Very likely, that is how this car was spotted. Some of the JCPD units have the automatic plate reading cameras installed on the trunk lid. Surely you have seen these before. They look like boxes that point forward diagonally.

Here is what they look like mounted on an NYPD patrol car:
Resized Image

Posted on: 8/27 9:23
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Re: Cell phone antennas in PAD
#30
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Quote:

Concerned_Neighbor wrote:
Thanks for the response jerseymom. I understand what you're saying about not becoming overly concerned, and that is good advice.

However, according to the American Cancer Society, they can't actually say that there are no risks involved in cell phone antennas because the bottom line is very few human studies have focused on cellular phone towers and cancer risk. It's an unknown with no conclusive answer at this point in time if I understand their statement correctly. I don't how comfortable I would be living right near something that cannot be deemed absolutely safe by the American Cancer Society.

Regarding the "ugly as hell" eyesore that these antennas will apparently create, what kind of effect would something like this have on property value?

I am still wondering if anyone knows the zoning laws in the PAD and whether or not something like this can be approved without the neighborhood's approval?

Quote:

jerseymom wrote:
Oye! Before you get yourself overly concerned, please be wary of any "study" that links cell phone towers to cancer. It's unfounded and not grounded in good science - just hysteria.

Here's some GOOD information from experts at the American Cancer Society:

https://www.cancer.org/cancer/cancer-c ... ellular-phone-towers.html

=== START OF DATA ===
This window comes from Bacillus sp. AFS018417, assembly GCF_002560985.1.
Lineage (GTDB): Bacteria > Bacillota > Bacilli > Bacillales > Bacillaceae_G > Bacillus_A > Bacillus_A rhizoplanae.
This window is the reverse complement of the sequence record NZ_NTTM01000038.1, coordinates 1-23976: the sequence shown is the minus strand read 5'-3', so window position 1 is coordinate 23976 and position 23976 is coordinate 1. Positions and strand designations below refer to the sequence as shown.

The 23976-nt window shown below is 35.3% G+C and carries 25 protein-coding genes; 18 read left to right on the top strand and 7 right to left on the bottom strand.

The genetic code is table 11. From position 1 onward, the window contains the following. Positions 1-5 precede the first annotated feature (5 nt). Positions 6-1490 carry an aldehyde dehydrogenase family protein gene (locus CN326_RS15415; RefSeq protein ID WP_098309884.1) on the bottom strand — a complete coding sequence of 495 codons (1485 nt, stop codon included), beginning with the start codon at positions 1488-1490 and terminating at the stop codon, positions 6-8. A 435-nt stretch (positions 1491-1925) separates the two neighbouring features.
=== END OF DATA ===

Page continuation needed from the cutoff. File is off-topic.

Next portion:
Bottom line:

Very few human studies have focused specifically on cellular phone towers and cancer risk.

In terms of your issue, there are some practical concerns regarding these cell phone tower clusters. I lived in a building above a roof filled with them and they are ugly as hell. Also, the building roof has to be structurally sound to be able to support the added weight. Other than that, they bring in a nice chunk of change to the condo associations/building management. And they are everywhere. It's how your cell phone works!



This is alarmist drivel. There is NOTHING that is science based that stands to scrutiny that conclusively shows a correlation between cell towers and cancer. Exposing rats to nine hours of cell signals for the duration of their two-year lifespans is simply not an accurate representation of how most people user their phones. Also, almost everyone understands that you can't start from some untested, made up premise and then assume it to be true unless it is disproved. The logical, scientific process is based on the opposite: you posit a theory, and you try to prove it.

In any case, good luck trying to block a building from being able to rent out their roof space. How would you feel if your neighbors could decide on your choice or paint, or TV? My only complaint about cell towers is based on prior experience: my previous building did the same thing (rent out their rooftop for the installation of cell antennas) and the impact on WiFi was quite noticeable. My WiFI went from a rock solid 20 Mbps to about 5-10 Mbps, which was super annoying.

Posted on: 8/27 8:22